Real Change is Persistant

Last time I wrote a little bit about change. At bottom, what I’m doing here is begging, imploring, pleading, telling you to make a change, to make an improvement.


Because I did. And if someone who is as stuck in his ways as this 50 year old engineer can change, anyone can. All it takes is a modicum of inspiration, a system and schedule, and the discipline to show up.

The benefits, well, the sky’s the limit. Look better and feel better. Eat better, get healthier and live longer. Conquer stress and improve your relationships. Sleep better, reduce your migraines. And the list goes on.

The best part of it all? The changes persist.

Tuesday I told you about my lost 6 weeks. I was sick and work got stupid busy, so I wasn’t eating right, I wasn’t sleeping well and I wasn’t exercising. At the end of it, when I finally got back on track I expected my first couple of workouts to suck, which they did.

I had the usual gasping for air, weakness from exhaustion and, “I’m old, why am I doing this to myself?” thoughts running through my head. But that’s another story.

What I didn’t really expect was that after 6 weeks of missing not just my workouts, but also my daily back maintenance routine, when I got back to it I’d be…just fine.

For the Dominion Day long weekend, I took the kids to my Dad’s cottage. Three glorious, internet-free days playing outside. Along the way, I stressed my unexercised back with:

  • Long drives
  • Running barefoot on the beach
  • Canoeing
  • Splitting wood for marshmallow roasts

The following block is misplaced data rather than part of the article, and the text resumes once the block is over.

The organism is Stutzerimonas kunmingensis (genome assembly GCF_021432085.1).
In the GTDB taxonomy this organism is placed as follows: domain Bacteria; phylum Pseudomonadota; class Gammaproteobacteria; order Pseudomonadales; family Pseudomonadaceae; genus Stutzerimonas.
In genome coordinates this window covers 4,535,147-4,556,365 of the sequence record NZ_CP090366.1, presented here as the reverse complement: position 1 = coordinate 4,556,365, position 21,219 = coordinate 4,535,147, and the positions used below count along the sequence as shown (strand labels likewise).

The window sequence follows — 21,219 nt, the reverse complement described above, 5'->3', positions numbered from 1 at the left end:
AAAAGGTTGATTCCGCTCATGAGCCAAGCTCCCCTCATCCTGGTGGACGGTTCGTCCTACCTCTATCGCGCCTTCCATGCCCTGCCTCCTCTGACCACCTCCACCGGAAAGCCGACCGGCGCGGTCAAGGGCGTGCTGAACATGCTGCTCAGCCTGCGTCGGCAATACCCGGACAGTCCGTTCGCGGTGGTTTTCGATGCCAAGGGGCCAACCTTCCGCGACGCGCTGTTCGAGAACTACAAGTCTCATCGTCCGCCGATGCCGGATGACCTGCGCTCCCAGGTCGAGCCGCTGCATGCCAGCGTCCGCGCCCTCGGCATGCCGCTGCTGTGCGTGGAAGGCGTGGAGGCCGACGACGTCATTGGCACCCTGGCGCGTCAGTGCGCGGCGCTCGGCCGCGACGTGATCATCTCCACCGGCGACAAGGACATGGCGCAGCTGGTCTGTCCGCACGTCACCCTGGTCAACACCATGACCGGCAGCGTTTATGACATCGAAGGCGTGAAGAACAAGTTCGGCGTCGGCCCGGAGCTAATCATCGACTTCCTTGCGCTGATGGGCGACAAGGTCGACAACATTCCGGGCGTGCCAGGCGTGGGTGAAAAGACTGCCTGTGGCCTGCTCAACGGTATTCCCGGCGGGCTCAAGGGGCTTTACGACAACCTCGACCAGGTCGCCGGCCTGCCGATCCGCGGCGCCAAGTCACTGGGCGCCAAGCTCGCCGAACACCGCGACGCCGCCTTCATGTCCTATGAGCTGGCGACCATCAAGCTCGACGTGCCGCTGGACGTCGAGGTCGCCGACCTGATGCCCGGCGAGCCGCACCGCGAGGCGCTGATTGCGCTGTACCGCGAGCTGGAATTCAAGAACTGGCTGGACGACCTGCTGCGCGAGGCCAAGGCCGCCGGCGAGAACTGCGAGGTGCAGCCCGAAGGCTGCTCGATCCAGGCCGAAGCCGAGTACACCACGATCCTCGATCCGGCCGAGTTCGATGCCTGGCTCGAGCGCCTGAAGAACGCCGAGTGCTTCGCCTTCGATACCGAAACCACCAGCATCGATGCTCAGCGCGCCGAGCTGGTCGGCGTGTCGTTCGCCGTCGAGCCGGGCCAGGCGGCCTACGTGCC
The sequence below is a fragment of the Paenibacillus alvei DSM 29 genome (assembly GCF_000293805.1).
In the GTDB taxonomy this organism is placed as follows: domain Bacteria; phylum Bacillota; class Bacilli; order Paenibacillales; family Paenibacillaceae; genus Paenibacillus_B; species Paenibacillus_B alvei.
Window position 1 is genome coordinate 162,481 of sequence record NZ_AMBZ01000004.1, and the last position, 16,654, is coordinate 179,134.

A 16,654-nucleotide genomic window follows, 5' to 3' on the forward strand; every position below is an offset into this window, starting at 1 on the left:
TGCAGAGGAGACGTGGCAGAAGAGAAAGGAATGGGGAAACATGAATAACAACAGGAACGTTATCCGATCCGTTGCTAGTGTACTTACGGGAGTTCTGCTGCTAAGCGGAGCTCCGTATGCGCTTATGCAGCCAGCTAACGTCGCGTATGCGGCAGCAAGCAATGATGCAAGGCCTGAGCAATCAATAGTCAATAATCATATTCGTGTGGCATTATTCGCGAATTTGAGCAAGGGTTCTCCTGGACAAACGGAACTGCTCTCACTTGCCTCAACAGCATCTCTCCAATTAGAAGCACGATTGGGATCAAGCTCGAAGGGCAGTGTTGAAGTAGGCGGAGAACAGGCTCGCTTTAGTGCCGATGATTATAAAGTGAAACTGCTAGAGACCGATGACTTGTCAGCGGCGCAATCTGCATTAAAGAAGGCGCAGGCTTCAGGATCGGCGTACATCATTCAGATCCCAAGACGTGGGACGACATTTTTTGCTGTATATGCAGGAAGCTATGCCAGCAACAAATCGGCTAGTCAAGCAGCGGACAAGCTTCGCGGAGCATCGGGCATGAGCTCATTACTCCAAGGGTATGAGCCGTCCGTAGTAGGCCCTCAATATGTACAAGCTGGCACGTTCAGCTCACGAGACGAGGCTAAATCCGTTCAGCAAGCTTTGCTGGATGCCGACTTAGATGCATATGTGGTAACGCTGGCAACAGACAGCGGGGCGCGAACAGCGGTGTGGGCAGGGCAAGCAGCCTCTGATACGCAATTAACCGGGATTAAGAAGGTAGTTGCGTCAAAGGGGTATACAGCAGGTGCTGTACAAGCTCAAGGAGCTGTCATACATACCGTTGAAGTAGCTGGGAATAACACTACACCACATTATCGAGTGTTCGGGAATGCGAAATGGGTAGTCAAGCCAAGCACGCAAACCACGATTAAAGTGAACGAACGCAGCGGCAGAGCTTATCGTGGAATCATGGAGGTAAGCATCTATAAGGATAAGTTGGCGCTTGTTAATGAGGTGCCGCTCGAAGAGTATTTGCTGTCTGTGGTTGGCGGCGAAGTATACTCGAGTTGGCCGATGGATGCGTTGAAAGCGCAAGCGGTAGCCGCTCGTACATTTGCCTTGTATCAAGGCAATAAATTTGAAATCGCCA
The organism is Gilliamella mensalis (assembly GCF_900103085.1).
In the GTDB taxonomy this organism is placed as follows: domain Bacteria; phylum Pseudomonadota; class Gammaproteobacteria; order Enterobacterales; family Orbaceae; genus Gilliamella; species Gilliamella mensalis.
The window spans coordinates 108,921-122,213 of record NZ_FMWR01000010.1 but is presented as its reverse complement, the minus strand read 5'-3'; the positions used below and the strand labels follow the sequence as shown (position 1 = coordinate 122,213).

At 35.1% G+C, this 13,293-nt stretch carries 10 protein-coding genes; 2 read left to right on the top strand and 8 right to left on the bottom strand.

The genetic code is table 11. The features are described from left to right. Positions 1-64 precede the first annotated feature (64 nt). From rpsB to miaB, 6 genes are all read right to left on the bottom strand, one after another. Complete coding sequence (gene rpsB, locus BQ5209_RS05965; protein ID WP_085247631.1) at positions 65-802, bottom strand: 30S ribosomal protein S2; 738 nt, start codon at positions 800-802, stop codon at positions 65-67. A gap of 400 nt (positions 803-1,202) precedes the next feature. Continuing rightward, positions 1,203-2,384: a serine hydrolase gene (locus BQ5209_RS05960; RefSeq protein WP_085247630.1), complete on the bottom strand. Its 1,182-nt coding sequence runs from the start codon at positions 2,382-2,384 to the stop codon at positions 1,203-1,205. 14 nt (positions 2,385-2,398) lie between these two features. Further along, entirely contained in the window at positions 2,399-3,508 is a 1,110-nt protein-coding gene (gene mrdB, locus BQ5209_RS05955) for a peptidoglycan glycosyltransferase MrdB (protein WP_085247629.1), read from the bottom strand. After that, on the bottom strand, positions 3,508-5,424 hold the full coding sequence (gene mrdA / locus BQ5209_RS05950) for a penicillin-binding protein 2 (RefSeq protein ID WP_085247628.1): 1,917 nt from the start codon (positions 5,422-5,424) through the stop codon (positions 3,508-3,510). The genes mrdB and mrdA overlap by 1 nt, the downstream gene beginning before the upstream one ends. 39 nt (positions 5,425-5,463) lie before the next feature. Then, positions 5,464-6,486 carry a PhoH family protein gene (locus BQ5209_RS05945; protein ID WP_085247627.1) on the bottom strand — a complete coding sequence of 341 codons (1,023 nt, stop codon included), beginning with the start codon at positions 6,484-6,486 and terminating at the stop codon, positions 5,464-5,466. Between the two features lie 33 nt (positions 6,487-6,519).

• Sleeping in crappy cottage beds

But, and here’s the good part, after all that, upon coming back to real life, my back was…just fine.

Five years ago, when I embarked on my journey to fix my back, if I missed a single week I paid for it. Heck, when I began I did yoga for posture on Mondays and Wednesdays. Normally, by Saturday I was already feeling stiff and sore, and looking forward to Monday to get things fixed.

Now, after years of regular, back healthy workouts, after developing my personal back maintenance routine, the changes persist. They’re not permanent, and after 6 weeks I felt some soreness creeping in, but it’s minor. But since I’m back at it, I’m off the glide path to pain, and climbing back up to better health.

The changes persist.

So, make a change. For me, it was my back, and I gained a ton of other benefits along with.

And those changes persist.

I’ve been so healthy for so long, that being sick for a month was a shock. I’ve been fit for so long, that having a hard time surviving a double yoga/Pilates class was a shock. But then I think back to the beginning, and how hard it was to do a single class. I’m older, and a little slower, but with a healthy lifestyle, and a healthy back, I can still do more than when I was 40.

The changes persist.